ERIC Number: ED252910
Record Type: RIE
Publication Date: 1984
Reference Count: 0
Tracing Consequences of Policy Action: A Basis for Disadvantage Arguments.
Baker, David P.
Journal of the Oklahoma Speech-Theatre-Communication Association, n7 p75-89 Fall 1984
The growth in the popularity and importance of disadvantage arguments in debate has been, in some measure, due to the growing belief that debate should be viewed from a policy-making perspective. And, with the focus of contemporary debate shifting to the consequences of policy actions, there has been a concurrent increase in the sophistication of affirmative plans. Most affirmative teams not only carefully construct plans in order to avoid disadvantage arguments, but also tend to choose case areas that seem to be least prone to disadvantages. Thus, a policy optimization model can be useful to the debater for tracing the consequences of policy action. It allows the negative to place affirmative policies into the perspective of general goals so that specific sources of policy dysfunction may be discovered. By using the bell-shaped benefit curves and valley-shaped cost curves, a policy can be determined to be at its optimal level when the policy reaches a point that is at the greatest distance between costs and benefits. This implies that a policy designed to achieve a given objective may be adopted in varying degrees or that different policies may be adopted along a continuum of effect toward a goal. By using the model, policy actions can be compared to the desired objectives of the policy. If it can be agreed that a goal can be achieved in varying degrees and that there are desirable limits of policy effect, then the further application of this model will serve to clarify many sources of policy dysfunction. (HOD)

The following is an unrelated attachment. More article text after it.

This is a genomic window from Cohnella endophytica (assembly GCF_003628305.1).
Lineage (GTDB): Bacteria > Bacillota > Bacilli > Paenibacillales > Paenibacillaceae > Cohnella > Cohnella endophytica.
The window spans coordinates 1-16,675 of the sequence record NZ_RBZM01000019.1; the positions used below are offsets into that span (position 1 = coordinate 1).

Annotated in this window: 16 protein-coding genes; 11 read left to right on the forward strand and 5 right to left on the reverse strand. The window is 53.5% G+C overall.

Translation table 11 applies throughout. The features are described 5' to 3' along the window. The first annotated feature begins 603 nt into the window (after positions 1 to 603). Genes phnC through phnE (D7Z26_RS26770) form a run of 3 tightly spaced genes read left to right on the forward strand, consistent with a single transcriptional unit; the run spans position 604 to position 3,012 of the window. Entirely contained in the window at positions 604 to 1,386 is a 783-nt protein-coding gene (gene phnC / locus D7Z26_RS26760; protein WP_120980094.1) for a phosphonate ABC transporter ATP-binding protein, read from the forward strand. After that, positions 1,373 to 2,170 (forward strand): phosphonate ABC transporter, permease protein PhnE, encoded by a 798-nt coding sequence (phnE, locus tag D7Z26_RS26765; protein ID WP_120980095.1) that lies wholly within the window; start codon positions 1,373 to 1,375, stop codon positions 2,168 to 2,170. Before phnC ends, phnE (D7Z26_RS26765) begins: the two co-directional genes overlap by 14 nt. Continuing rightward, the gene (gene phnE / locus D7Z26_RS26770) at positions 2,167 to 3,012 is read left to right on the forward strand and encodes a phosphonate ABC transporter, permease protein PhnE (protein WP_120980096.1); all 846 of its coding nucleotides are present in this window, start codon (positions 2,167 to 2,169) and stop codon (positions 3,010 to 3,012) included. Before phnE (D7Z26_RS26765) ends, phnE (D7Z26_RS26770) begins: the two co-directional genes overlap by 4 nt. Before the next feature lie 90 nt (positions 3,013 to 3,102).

Publication Type: Opinion Papers; Journal Articles
Education Level: N/A
Authoring Institution: N/A